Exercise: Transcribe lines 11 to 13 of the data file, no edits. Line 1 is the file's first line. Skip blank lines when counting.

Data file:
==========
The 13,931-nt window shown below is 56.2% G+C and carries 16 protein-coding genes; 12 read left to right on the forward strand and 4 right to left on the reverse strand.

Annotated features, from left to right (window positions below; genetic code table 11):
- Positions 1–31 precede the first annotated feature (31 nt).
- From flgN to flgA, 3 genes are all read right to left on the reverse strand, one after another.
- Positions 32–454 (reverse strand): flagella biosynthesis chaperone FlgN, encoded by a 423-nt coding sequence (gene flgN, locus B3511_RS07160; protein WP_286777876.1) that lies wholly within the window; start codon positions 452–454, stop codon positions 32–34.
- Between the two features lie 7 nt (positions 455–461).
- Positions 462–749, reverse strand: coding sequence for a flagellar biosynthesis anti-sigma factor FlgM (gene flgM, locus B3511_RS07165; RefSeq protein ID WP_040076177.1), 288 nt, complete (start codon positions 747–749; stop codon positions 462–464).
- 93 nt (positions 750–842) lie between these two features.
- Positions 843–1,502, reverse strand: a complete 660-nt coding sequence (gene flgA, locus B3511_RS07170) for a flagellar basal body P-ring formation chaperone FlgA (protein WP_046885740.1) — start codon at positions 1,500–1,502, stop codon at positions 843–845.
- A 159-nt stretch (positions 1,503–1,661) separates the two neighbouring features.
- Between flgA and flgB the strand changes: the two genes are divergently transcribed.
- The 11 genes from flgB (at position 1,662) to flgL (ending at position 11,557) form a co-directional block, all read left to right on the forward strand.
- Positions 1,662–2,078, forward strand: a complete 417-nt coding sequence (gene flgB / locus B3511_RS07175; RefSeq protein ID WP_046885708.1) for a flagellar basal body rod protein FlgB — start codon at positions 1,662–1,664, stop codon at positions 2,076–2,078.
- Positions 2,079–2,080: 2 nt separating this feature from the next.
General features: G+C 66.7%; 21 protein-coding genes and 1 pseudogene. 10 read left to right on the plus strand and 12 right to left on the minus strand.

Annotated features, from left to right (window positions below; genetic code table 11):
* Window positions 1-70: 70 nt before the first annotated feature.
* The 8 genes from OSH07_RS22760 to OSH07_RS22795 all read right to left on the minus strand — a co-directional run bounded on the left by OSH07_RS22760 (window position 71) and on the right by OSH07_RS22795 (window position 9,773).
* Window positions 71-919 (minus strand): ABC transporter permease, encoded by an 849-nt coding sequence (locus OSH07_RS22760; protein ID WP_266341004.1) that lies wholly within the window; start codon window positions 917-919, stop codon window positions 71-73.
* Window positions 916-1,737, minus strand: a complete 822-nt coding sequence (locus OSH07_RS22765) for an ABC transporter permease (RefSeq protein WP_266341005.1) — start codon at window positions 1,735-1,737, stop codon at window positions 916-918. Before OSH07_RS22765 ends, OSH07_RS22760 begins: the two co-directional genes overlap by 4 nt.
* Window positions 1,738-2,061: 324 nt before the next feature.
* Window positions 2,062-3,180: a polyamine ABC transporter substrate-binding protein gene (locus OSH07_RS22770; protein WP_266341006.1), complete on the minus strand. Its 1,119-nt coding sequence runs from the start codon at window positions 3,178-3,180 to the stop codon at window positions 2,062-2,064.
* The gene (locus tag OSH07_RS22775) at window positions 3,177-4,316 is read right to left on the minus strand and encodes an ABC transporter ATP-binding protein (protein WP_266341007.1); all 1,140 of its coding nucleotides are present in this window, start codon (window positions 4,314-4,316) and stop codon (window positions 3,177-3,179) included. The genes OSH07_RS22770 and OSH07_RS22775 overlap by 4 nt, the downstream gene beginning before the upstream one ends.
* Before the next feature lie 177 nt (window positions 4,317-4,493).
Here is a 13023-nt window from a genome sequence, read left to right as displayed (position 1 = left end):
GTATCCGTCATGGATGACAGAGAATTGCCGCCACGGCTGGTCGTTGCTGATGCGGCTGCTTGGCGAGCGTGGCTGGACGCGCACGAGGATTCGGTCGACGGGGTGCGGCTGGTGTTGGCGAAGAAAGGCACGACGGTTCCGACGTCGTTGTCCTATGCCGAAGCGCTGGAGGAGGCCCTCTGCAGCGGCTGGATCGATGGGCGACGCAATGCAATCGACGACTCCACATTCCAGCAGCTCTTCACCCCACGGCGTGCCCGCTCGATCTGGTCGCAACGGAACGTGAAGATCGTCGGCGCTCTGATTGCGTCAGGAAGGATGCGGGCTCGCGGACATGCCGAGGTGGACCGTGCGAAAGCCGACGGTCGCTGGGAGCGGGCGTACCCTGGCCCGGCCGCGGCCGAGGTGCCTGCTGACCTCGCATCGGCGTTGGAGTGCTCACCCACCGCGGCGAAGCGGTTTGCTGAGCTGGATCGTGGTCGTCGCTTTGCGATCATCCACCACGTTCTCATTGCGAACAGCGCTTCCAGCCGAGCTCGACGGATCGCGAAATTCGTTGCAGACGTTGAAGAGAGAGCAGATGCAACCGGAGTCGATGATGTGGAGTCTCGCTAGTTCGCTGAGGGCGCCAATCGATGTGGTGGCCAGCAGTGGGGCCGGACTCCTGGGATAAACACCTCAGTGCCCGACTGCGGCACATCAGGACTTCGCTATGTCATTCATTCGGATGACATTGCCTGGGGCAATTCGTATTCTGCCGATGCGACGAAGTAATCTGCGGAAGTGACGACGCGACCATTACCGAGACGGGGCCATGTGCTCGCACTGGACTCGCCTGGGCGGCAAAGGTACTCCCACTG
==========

- Between flgA and flgB the strand changes: the two genes are divergently transcribed.
- The 11 genes from flgB (at position 1,662) to flgL (ending at position 11,557) form a co-directional block, all read left to right on the forward strand.
- Positions 1,662–2,078, forward strand: a complete 417-nt coding sequence (gene flgB / locus B3511_RS07175; RefSeq protein ID WP_046885708.1) for a flagellar basal body rod protein FlgB — start codon at positions 1,662–1,664, stop codon at positions 2,076–2,078.